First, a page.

With forms in Moodle, course creators, as well as teachers, will be able to get feedback from their learners.
Forms are ideal to collect feedback because they are unobtrusive. Students can fill up a form at their own convenience. You can decide the fields you need to get specific feedback.
Use-cases: Course Feedback Form, Website Feedback Form, Surveys, etc.
Collect User Data:
Data collection is absolutely necessary for any company or organization to function, analyze and improvise.
Without a proper data collection and storing system in place, a company is bound to face the wrath of a user-centric business world.
That being said, you can benefit from data collection as well. By collecting data and evaluating the user data set, you can work and improve your course quality in those specific departments.
This will consequently help in modifying course content according to the characteristics of the segment(s) majority of your learners belong to.
Since each trainer/course has different needs, forms can be customized to collect data based on the type of course content. For example, for courses specific to college students, a university name can be requested when enrolling for the course; this can help you analyse the popularity of your courses as per university, to further help you tailor your content accordingly.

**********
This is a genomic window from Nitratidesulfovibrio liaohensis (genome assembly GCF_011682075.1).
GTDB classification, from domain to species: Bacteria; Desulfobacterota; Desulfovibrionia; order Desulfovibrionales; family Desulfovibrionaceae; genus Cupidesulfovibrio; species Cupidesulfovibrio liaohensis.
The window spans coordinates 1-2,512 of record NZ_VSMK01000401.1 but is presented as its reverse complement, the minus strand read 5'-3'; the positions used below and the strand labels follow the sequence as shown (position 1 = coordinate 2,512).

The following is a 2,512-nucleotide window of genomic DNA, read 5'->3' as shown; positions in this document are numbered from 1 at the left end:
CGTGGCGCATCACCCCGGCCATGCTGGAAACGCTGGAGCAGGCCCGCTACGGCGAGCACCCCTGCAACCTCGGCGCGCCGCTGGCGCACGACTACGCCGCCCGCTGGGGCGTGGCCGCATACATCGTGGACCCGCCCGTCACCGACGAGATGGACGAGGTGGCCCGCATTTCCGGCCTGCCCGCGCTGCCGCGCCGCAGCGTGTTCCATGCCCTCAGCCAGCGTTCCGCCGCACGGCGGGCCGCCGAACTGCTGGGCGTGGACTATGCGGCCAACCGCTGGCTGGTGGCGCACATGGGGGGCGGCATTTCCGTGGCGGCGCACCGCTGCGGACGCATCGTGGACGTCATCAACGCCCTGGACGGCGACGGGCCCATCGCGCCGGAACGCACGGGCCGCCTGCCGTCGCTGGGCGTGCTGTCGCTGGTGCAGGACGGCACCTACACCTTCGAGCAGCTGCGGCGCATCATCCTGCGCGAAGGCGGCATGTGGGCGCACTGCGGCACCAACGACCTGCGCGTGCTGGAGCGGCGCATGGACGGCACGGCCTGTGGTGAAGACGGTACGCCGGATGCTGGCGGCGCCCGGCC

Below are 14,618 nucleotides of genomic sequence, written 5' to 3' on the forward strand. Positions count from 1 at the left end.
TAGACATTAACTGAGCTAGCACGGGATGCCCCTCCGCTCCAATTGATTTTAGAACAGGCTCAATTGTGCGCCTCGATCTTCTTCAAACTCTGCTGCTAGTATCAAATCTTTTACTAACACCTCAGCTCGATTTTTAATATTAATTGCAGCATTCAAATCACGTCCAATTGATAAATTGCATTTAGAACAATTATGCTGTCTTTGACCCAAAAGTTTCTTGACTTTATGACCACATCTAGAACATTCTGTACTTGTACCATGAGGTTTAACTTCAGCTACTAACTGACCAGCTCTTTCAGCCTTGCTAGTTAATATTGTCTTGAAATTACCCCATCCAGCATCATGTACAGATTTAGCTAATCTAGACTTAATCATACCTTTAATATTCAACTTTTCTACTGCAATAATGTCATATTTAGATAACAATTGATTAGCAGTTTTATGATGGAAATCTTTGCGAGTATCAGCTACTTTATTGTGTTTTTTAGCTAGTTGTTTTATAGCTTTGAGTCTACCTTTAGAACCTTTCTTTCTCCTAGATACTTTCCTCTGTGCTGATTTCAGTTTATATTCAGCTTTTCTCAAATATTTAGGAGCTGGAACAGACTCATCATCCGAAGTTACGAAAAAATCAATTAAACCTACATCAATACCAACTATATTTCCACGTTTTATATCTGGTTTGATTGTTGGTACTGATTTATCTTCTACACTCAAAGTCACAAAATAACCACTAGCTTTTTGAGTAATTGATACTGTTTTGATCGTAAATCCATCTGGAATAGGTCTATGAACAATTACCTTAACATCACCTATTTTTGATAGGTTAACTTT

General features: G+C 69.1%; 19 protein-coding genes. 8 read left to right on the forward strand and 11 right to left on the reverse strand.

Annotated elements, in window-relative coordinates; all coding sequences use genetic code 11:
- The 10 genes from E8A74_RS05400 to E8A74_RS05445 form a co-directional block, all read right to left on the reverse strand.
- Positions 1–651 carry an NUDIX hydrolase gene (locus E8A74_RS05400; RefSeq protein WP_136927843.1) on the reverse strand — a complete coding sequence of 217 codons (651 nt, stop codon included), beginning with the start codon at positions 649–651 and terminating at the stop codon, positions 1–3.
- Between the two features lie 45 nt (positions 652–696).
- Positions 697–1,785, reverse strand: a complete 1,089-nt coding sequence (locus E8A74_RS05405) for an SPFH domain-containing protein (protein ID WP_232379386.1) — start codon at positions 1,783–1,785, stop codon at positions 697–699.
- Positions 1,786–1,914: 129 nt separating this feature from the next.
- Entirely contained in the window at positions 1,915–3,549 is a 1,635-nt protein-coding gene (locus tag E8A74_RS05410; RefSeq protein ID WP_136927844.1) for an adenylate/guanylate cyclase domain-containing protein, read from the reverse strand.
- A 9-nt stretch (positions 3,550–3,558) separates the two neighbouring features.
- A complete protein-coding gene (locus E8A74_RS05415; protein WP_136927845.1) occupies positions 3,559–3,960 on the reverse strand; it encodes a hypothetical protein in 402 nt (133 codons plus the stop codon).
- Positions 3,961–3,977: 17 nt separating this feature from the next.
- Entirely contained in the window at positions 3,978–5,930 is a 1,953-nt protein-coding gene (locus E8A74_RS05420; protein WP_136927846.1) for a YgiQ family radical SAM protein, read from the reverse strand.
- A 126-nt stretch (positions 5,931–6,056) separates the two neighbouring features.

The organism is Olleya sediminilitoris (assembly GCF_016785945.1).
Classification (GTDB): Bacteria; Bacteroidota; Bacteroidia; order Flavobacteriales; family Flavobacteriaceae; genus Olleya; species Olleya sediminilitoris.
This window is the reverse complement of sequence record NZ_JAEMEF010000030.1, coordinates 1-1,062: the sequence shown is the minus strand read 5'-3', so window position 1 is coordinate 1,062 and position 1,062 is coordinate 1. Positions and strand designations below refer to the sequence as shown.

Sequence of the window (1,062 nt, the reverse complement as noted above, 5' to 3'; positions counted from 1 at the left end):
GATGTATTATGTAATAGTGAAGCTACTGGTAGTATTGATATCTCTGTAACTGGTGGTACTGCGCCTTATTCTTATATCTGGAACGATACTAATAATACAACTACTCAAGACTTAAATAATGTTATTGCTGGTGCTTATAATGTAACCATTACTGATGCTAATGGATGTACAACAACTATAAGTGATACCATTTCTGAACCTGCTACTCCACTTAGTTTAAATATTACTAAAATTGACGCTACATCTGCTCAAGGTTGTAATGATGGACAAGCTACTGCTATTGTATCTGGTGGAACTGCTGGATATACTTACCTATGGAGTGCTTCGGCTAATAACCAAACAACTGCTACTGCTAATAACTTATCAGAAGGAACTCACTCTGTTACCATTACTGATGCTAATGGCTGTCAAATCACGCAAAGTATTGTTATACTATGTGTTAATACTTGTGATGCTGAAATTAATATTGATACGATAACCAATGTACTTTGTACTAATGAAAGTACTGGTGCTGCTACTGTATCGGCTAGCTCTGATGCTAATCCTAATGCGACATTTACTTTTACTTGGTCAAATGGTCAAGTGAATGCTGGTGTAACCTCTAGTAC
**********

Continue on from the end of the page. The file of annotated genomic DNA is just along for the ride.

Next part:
Use-cases: Contact Us Form, Course Inquiry Form, Registration Form, etc.
Easing out the Support Process:
e-Learning courses need your constant attention. The curtains never really go down, when it’s about your involvement with the course and its learners.
You need to be in constant touch with your learners right till the very end. Your learners might end up getting stuck somewhere, or might even have a very basic concern. If not addressed, this could prove to be a major hindrance, leading to students losing interest and possibly dropping out.
Forms for Moodle can be effectively used, to counter this problem, and prove to be a game-changing solution. As opposed to forums, where a support query could get lost in the noise, forms can help you create a database of issues. These queries can then be analysed to better your course offering.